Individuals with bipolar disorder are at an increased risk of criminal arrest compared with those in the population at large. The combination of manic symptoms and substance abuse seem to be the primary illness factors for this increased risk, and the public mental health system has faced challenges in treating these patients successfully in community settings. To decrease the risk for arrest in bipolar patients, clinicians can screen and refer patients for substance use disorders, stabilize mania in hospital settings, and take measures to improve outpatient adherence in the postmanic hospitalization period. Psychiatric advance directives, new developments in civil commitment law, and mental health courts are legal mechanisms that may be critical in preventing the criminalization of those with bipolar disorder.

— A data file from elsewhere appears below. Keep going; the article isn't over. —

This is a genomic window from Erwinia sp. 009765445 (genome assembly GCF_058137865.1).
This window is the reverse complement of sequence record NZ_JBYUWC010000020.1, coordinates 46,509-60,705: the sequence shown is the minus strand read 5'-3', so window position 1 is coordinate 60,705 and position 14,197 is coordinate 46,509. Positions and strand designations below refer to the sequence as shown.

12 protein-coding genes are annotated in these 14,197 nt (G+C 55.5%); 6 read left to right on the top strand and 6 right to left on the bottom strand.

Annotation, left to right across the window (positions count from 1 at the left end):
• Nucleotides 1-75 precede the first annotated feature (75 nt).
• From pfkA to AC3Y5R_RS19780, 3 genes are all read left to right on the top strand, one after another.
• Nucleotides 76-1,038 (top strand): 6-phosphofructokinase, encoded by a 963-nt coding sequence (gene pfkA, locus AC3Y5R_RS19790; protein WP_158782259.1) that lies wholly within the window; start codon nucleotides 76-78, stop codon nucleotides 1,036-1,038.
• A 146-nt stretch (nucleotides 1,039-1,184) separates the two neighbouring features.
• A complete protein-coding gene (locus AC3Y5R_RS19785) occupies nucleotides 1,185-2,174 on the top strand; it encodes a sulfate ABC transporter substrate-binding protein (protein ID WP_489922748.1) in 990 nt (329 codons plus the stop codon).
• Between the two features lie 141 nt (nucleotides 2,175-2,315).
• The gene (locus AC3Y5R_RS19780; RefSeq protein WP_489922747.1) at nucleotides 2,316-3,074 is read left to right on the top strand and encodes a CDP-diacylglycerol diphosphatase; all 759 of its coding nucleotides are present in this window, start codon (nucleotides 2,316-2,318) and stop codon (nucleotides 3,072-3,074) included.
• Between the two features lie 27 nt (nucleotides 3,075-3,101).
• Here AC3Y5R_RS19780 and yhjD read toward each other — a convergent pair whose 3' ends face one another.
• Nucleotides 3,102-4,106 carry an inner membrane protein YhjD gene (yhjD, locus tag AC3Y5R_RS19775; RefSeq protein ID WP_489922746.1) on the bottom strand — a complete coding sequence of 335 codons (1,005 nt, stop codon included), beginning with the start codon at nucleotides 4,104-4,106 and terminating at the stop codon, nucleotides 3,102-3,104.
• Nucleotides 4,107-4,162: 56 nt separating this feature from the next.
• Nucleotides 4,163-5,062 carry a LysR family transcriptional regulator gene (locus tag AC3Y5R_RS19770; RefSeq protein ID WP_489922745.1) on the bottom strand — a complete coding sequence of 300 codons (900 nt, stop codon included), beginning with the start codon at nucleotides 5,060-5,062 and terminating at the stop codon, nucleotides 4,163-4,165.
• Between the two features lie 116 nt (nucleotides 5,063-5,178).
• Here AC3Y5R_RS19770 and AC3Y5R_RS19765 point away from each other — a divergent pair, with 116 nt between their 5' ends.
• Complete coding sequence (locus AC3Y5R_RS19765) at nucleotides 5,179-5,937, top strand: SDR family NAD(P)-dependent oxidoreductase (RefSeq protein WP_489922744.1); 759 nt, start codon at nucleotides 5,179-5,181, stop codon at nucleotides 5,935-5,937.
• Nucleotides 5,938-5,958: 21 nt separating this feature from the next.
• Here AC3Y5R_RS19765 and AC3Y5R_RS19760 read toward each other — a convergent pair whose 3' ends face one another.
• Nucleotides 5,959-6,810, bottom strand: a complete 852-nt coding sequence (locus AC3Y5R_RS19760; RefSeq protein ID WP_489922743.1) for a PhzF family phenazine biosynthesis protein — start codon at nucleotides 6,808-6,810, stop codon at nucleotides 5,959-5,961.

ASJC Scopus subject areas
- Psychiatry and Mental health